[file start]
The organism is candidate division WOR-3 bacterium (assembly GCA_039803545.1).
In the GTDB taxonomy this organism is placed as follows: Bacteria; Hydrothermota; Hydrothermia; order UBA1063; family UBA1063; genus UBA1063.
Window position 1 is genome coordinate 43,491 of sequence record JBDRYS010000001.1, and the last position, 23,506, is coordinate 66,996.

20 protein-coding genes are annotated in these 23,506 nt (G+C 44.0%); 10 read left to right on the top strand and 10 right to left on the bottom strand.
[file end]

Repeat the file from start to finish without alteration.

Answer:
The organism is candidate division WOR-3 bacterium (assembly GCA_039803545.1).
In the GTDB taxonomy this organism is placed as follows: Bacteria; Hydrothermota; Hydrothermia; order UBA1063; family UBA1063; genus UBA1063.
Window position 1 is genome coordinate 43,491 of sequence record JBDRYS010000001.1, and the last position, 23,506, is coordinate 66,996.

20 protein-coding genes are annotated in these 23,506 nt (G+C 44.0%); 10 read left to right on the top strand and 10 right to left on the bottom strand.